The package insert regulation, effective since 2006, applies to all prescription drugs. The package insert is to provide up-to-date information on the drug in an easy-to-read format. One significant feature is a section named “highlights”, which provides the most important information regarding the benefits and risks of a prescribed medication. The highlights section is typically half a page in length providing a concise summary of information including “boxed warning”, “indications and usage”, and “dosage and administration”.[2] The highlights section also refers physicians to appropriate sections of the full prescribing information. In this way, the package insert aims to draw both the physicians’ and the patients’ attention to the prescription of a drug, consequently accomplishing the ultimate purpose of managing medication use and reducing medical errors. Mike Leavitt, the Health and Human Services Secretary of the FDA commented that the package insert “help[s] ensure safe and optimal use of drugs, which translates into better health outcomes for patients and more efficient delivery of healthcare.”[3]

FDA Regulation of Off-Label Prescription and the Emergence of a Loophole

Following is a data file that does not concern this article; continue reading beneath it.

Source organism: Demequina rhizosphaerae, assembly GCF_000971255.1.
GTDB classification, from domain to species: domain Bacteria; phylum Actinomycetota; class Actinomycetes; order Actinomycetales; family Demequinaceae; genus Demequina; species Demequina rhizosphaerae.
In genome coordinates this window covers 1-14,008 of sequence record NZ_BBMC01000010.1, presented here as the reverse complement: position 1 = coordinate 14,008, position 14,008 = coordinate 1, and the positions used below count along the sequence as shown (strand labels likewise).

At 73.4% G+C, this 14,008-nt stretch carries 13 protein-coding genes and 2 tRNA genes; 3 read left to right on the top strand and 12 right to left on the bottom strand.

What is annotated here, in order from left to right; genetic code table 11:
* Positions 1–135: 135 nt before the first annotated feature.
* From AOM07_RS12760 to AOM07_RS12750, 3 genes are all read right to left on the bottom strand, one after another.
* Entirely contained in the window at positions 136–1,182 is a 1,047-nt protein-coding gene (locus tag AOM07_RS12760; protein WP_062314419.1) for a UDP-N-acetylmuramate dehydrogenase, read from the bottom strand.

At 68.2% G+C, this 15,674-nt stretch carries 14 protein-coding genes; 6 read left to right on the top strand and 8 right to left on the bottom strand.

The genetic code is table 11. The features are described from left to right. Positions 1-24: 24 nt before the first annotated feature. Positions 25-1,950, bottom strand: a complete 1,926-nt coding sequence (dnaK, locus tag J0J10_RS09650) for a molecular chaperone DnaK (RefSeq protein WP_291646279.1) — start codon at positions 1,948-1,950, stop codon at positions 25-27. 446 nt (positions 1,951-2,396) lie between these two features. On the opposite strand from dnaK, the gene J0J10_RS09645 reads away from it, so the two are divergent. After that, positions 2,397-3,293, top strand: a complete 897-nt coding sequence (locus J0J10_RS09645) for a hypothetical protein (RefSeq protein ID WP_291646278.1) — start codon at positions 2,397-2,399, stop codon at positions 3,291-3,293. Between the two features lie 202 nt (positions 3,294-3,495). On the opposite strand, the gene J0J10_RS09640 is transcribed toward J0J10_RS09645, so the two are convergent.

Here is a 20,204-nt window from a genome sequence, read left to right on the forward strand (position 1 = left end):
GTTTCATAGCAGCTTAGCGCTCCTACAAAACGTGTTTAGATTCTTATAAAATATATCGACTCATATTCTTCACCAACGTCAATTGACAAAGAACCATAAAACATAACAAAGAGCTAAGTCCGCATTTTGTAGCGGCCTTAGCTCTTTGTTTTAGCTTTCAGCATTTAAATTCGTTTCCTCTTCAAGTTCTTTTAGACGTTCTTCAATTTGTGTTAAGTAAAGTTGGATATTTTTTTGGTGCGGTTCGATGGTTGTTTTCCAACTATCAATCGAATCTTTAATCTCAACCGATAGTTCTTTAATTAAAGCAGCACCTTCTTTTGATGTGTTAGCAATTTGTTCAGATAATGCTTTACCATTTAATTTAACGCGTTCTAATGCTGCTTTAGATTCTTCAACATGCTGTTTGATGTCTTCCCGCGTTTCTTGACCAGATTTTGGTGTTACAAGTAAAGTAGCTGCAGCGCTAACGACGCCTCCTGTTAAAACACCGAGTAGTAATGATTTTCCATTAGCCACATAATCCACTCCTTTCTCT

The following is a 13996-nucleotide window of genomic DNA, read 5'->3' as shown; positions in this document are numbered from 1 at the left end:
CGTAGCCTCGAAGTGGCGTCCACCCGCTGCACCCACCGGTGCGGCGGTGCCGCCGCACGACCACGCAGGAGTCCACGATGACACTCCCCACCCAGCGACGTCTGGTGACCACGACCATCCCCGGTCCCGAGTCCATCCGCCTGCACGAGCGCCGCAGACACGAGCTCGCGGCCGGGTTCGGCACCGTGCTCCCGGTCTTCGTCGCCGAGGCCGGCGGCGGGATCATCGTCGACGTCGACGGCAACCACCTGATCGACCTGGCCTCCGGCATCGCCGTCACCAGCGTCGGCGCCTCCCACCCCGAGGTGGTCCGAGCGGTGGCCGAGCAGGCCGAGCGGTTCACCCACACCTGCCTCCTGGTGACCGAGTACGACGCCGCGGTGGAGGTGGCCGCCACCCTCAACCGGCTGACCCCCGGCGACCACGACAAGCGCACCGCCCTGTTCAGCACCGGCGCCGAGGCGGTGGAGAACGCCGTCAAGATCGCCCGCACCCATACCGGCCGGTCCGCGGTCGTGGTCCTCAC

The FDA’s regulations relating to the labeling of prescription drugs, although systematic in its form, are cut short to a certain extent due to its lack of regulation on off-label prescriptions. Off-label prescriptions do not refer to a physician prescribing non-FDA approved drugs, a common misunderstanding by the public. Rather, off-label prescriptions are those that do not conform to the FDA-approved use set out in the FDA-approved label.[4] More specifically, off-label prescription generally refers to: “(1) the practice of a physician prescribing a legally manufactured drug for purposes other than those indicated on that drug’s FDA mandated labeling; (2) using a different method of applying the treatment and prescribing a drug, device, or biologic to patient groups other than those approved by FDA; and (3) prescriptions for drug dosages that are different from the approved label-recommended dosage or for time periods exceeding the label-recommended usage.”[5] For example if Drug A’s use, as mandated by the FDA, is to treat chronic headaches, and a physician prescribes it to treat a patient’s sprained ankle, that is an off-label prescription. However, such practice is common as estimated by the American Medical Association (AMA).[6]